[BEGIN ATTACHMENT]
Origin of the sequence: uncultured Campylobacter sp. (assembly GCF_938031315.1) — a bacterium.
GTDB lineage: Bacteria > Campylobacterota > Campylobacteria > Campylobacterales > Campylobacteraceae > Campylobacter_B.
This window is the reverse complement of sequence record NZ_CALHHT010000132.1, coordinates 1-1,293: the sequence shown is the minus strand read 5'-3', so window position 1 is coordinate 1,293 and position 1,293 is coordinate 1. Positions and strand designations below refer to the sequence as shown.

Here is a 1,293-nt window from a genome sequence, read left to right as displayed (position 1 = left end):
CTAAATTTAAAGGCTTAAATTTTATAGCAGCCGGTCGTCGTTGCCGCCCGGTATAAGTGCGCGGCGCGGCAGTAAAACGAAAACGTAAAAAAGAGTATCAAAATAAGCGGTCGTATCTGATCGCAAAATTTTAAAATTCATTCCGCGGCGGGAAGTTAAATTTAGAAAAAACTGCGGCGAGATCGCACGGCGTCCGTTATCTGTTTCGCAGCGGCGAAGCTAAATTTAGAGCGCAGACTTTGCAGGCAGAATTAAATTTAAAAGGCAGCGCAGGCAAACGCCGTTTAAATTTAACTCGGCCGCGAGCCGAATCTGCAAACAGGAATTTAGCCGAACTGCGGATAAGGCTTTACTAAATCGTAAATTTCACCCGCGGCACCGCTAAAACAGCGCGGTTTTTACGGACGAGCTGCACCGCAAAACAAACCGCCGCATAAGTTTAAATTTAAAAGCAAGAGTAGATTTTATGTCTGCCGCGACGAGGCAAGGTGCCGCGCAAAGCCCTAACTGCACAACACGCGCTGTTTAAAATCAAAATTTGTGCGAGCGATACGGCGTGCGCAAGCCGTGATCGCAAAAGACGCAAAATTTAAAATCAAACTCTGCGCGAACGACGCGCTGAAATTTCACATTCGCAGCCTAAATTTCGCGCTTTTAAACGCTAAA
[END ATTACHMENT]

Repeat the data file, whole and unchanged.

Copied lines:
Origin of the sequence: uncultured Campylobacter sp. (assembly GCF_938031315.1) — a bacterium.
GTDB lineage: Bacteria > Campylobacterota > Campylobacteria > Campylobacterales > Campylobacteraceae > Campylobacter_B.
This window is the reverse complement of sequence record NZ_CALHHT010000132.1, coordinates 1-1,293: the sequence shown is the minus strand read 5'-3', so window position 1 is coordinate 1,293 and position 1,293 is coordinate 1. Positions and strand designations below refer to the sequence as shown.

Here is a 1,293-nt window from a genome sequence, read left to right as displayed (position 1 = left end):
CTAAATTTAAAGGCTTAAATTTTATAGCAGCCGGTCGTCGTTGCCGCCCGGTATAAGTGCGCGGCGCGGCAGTAAAACGAAAACGTAAAAAAGAGTATCAAAATAAGCGGTCGTATCTGATCGCAAAATTTTAAAATTCATTCCGCGGCGGGAAGTTAAATTTAGAAAAAACTGCGGCGAGATCGCACGGCGTCCGTTATCTGTTTCGCAGCGGCGAAGCTAAATTTAGAGCGCAGACTTTGCAGGCAGAATTAAATTTAAAAGGCAGCGCAGGCAAACGCCGTTTAAATTTAACTCGGCCGCGAGCCGAATCTGCAAACAGGAATTTAGCCGAACTGCGGATAAGGCTTTACTAAATCGTAAATTTCACCCGCGGCACCGCTAAAACAGCGCGGTTTTTACGGACGAGCTGCACCGCAAAACAAACCGCCGCATAAGTTTAAATTTAAAAGCAAGAGTAGATTTTATGTCTGCCGCGACGAGGCAAGGTGCCGCGCAAAGCCCTAACTGCACAACACGCGCTGTTTAAAATCAAAATTTGTGCGAGCGATACGGCGTGCGCAAGCCGTGATCGCAAAAGACGCAAAATTTAAAATCAAACTCTGCGCGAACGACGCGCTGAAATTTCACATTCGCAGCCTAAATTTCGCGCTTTTAAACGCTAAA